- Russian for dummies – the book is written in a very clear and spoken language. It’s easy to read and it will become a very good starting point.
- The everything learning Russian book – another self-learning guide with clear explanations and helpful tips.
Having a language partner may boost up your language learning. That’s nothing wrong with learning on your own, but communication is a magic key to success. And besides, the amount of Russians, ready for language exchange is more than enough.
Having a language partner may boost up your language learning. There’s nothing wrong with learning on your own, but communication is a magic key to success. And besides, the amount of Russians ready for language exchange is more than enough to get you started.
There are many platforms that provide such services. I’ll recommend you two that I’ve personally tried.
- mylanguageexchange.com – unlike many sites that offer dating under the cover of language learning, this is focused on education. A premium account that allows you to write to other users costs 6$ (if you don’t pay you still can “wink” to another user). Once, you’ve chosen who to talk to you can continue talking on Skype, WhatsUp or any other messenger.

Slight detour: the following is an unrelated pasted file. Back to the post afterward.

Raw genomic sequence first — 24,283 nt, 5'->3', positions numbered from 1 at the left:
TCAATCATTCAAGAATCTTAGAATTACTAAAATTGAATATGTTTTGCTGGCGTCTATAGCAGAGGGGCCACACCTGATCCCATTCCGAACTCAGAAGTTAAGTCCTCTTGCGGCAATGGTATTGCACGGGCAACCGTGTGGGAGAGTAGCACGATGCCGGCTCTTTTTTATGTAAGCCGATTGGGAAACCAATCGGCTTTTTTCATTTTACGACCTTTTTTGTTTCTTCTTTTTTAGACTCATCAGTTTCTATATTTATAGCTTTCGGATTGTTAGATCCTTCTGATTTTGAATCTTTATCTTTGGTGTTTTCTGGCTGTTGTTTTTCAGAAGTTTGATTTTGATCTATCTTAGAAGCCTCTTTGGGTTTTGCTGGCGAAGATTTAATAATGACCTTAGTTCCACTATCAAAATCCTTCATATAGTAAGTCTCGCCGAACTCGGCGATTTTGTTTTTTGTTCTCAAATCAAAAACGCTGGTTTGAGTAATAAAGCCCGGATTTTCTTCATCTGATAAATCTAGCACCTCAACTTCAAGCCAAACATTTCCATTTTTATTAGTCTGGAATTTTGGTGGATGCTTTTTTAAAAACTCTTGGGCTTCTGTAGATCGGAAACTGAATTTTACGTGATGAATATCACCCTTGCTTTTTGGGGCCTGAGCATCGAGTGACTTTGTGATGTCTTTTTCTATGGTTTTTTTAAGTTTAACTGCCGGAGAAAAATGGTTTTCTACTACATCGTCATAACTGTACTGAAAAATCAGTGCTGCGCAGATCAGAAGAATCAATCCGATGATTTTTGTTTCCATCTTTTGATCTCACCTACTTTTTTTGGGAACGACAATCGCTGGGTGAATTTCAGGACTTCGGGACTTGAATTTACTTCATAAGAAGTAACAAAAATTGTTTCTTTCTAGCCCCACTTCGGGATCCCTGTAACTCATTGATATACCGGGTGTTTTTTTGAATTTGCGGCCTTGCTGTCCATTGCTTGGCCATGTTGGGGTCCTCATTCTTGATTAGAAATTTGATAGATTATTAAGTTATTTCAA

- italki.com – this is a site for looking for online tutors, where you can also find someone for speaking practice at a very reasonable price.
There are a huge number of movies on the web in Russian you can watch. Not to repeat myself, I’ll just leave a link on the post, where I discuss all the sites where you can find films: dubbed, with subtitles in different languages. My personal choice is this (they are with English subtitles):
Here are a couple of ideas for those who want to know, how does modern Russin music look like. Try yourself as a backup vocalist, sing along!
Let’s draw a conclusion. Generally, Russian is not that hard to learn, except for one part – grammar, which will require time and effort. This aspect moves Russian up in the difficulty rating.
So the practical conclusion is this. If you want to pick up something easy, choose a language from your language family. There you will find more cognates and a grammar system will be very alike.
For non-Slavic language native speakers, the main “difficulty” of Russian is that it’s simply different. But at the same time, this “otherness” is the reason why Russian is loved by so many people all over the world.